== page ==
- April 27, 2016Read more
Last Thursday night we lit a beacon in celebration of the Queen’s 90th birthday. Staff, friends and family at Hodnet Hall Gardens had a lovely evening up on a hill looking out over Shropshire. A very memorable occasion.
- April 27, 2016Read more
As I walk around the garden I see things shaking off the pall of winter and coming to life from small dog’s tooth violets (Erythronium) and Trillium to the huge and dramatic Rhododendron hodgsonii. I am reminded on my walk of all the places that these plants hail from. The Erythronium from North America, the rhododendron from the Himalayas.
As someone who is curious I naturally read up all I can about how to grow these plants and where they come from. However, the descriptions given in the botanical literature can seem rather dry. Take this one of R. arboreum for example.
“Distributed at elevations of 1700-3400m; flowering on the months of March to May. It inhabits open slopes and forms thick forest in the lower reaches of its ranges.”
Whilst this tells me many essential details such as how hardy it is likely to be, what the climate is like and when it will flower it is a rather dry passage that gives little flavour of the habitat in which you might fine Rhododendron arboreum. It tells me even less of what might be growing with it.
There is no better education for a gardener than seeing plants growing in their natural habitat. That is why I shall be travelling to Sikkim in northern India for a once in a lifetime opportunity to see many of the plants I am trying to grow at home in the wild. I am a firm believer that wherever possible, seeing plants in the wild teaches you how to garden better at home. You do not have to travel to the most far flung places in the world to do this, though I understand the temptation for those that do! Simply by taking a stroll through the countryside you can observe plants growing where nature put them. It is also possible to learn some lessons from careful observation.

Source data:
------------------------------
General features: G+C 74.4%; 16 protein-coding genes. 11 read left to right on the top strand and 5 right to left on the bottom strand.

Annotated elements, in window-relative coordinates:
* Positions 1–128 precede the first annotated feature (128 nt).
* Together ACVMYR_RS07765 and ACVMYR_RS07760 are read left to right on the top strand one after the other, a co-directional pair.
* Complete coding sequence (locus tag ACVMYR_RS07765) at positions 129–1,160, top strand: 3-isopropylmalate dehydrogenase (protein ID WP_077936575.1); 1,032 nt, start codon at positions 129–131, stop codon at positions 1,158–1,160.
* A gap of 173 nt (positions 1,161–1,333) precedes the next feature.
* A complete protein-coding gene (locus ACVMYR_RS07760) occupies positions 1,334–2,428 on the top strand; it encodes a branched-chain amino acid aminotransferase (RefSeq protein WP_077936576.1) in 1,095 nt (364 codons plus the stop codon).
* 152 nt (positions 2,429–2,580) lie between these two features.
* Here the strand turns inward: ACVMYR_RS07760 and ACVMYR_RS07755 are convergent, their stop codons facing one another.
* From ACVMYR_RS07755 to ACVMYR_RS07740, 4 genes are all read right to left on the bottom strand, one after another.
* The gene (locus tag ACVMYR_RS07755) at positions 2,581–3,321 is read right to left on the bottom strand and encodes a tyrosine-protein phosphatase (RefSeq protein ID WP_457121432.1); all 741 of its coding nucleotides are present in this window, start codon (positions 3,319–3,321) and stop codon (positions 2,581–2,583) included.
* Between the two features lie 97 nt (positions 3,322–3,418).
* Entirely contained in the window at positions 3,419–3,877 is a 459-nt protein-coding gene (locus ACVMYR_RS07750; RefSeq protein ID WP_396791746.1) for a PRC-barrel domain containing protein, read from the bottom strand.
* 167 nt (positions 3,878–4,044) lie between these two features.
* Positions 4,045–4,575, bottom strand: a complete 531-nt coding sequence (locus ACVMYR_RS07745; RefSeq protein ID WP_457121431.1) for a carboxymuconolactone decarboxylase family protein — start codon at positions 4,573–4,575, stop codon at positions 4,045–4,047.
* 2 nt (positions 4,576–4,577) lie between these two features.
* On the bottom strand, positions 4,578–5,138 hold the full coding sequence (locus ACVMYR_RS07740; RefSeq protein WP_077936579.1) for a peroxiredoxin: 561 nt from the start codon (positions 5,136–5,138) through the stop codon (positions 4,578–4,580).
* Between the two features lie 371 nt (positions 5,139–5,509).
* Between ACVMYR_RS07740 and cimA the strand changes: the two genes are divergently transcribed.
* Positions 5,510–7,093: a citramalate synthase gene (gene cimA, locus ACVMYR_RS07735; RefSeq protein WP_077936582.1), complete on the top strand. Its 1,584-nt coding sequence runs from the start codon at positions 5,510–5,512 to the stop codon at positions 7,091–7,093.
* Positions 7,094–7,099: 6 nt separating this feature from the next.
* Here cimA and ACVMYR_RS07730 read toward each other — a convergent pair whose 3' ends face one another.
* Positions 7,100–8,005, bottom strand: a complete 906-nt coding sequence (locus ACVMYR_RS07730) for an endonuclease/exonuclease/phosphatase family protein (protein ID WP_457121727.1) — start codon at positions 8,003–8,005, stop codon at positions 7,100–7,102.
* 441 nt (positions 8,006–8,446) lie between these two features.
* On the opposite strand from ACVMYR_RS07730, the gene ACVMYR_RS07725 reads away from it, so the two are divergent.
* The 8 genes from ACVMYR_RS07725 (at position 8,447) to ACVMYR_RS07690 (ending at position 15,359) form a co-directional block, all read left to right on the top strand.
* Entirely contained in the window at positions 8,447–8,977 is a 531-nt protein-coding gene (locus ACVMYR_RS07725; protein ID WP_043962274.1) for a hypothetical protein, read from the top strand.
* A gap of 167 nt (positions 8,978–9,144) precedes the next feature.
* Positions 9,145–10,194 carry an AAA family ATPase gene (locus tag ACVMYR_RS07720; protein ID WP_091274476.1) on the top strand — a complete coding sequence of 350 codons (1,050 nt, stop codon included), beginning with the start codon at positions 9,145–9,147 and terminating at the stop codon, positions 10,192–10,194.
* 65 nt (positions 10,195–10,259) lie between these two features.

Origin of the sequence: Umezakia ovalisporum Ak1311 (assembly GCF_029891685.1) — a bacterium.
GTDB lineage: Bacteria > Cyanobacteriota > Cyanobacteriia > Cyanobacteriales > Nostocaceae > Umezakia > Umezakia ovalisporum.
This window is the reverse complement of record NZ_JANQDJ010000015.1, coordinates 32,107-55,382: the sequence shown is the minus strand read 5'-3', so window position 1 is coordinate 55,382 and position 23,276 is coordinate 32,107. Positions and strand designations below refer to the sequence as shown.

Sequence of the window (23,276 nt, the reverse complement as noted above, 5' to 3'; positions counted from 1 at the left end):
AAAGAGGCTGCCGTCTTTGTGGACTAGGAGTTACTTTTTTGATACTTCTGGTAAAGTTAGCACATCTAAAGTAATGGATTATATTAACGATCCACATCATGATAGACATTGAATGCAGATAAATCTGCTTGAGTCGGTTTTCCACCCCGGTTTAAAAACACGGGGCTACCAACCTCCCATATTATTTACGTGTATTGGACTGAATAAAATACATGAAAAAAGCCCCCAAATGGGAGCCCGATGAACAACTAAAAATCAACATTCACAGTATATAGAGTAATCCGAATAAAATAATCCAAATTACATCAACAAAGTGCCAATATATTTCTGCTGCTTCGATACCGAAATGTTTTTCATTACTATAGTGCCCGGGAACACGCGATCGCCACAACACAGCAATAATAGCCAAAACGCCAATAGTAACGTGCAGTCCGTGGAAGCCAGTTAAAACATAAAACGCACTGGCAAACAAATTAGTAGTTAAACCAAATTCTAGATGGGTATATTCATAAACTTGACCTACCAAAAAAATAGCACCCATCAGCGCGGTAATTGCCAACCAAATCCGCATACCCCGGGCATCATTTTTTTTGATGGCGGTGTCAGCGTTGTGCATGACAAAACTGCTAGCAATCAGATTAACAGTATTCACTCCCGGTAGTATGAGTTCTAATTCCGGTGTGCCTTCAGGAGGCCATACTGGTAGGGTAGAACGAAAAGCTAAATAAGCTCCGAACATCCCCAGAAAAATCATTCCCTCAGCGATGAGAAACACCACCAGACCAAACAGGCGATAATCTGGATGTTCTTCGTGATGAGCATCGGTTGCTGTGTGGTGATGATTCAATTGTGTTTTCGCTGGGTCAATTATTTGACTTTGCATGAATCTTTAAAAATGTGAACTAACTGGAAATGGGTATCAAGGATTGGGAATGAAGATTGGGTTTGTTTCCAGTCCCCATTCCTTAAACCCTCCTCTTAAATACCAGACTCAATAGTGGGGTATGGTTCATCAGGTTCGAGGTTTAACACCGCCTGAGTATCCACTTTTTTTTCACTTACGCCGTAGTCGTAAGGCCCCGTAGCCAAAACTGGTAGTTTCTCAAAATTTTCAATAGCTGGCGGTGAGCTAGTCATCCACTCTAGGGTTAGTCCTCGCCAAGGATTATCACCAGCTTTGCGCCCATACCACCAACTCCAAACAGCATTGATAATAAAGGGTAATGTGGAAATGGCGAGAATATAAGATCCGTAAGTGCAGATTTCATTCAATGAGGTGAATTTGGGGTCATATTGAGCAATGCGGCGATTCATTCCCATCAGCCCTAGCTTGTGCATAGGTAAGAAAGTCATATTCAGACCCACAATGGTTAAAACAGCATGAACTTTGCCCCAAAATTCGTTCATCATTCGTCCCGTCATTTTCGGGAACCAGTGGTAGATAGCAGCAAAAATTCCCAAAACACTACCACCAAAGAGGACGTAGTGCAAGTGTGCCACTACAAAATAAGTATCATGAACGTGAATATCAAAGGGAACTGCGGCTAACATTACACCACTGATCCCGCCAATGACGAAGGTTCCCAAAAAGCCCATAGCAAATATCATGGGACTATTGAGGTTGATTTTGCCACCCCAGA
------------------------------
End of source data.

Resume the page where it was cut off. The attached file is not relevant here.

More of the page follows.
Right now might be a good time to go and see bluebells in a woodland. If you visit regularly you will have seen the change in the flora around you. There may have been snowdrops early on, maybe some daffodils. By now you will be seeing bluebells and wild garlic and as your gaze moves higher up you will notice the expansion of new growth in the tree canopy. By the middle of summer the canopy will have fully expanded but in clearings there will be a froth of cow parsley. In the deepest shade the foliage of the spring bulbs will be withering away leaving ferns and moss.
By observing how the native flora responds to changes in light levels, moisture and so forth you can translate this into your own patch where you might have a bit of shade from yours or a neighbours tree. By doing a little light reading you will soon discover that there are other plants from around the world that will thrive in similar conditions. Then you can begin to peruse the catalogue of nurserymen or going to plant fairs to pick up those rare and special treasures. Before you know it you to will be booking your next holiday and spending less time on the beach and more time looking at the local gardens and parks. Perhaps sneaking a few seeds back in your luggage! Before you know it, what started as a walk in the woods has led you via books, the Internet or on your own two feet to the four corners of the world. You will probably meet or hear about some remarkable people and plants on the way.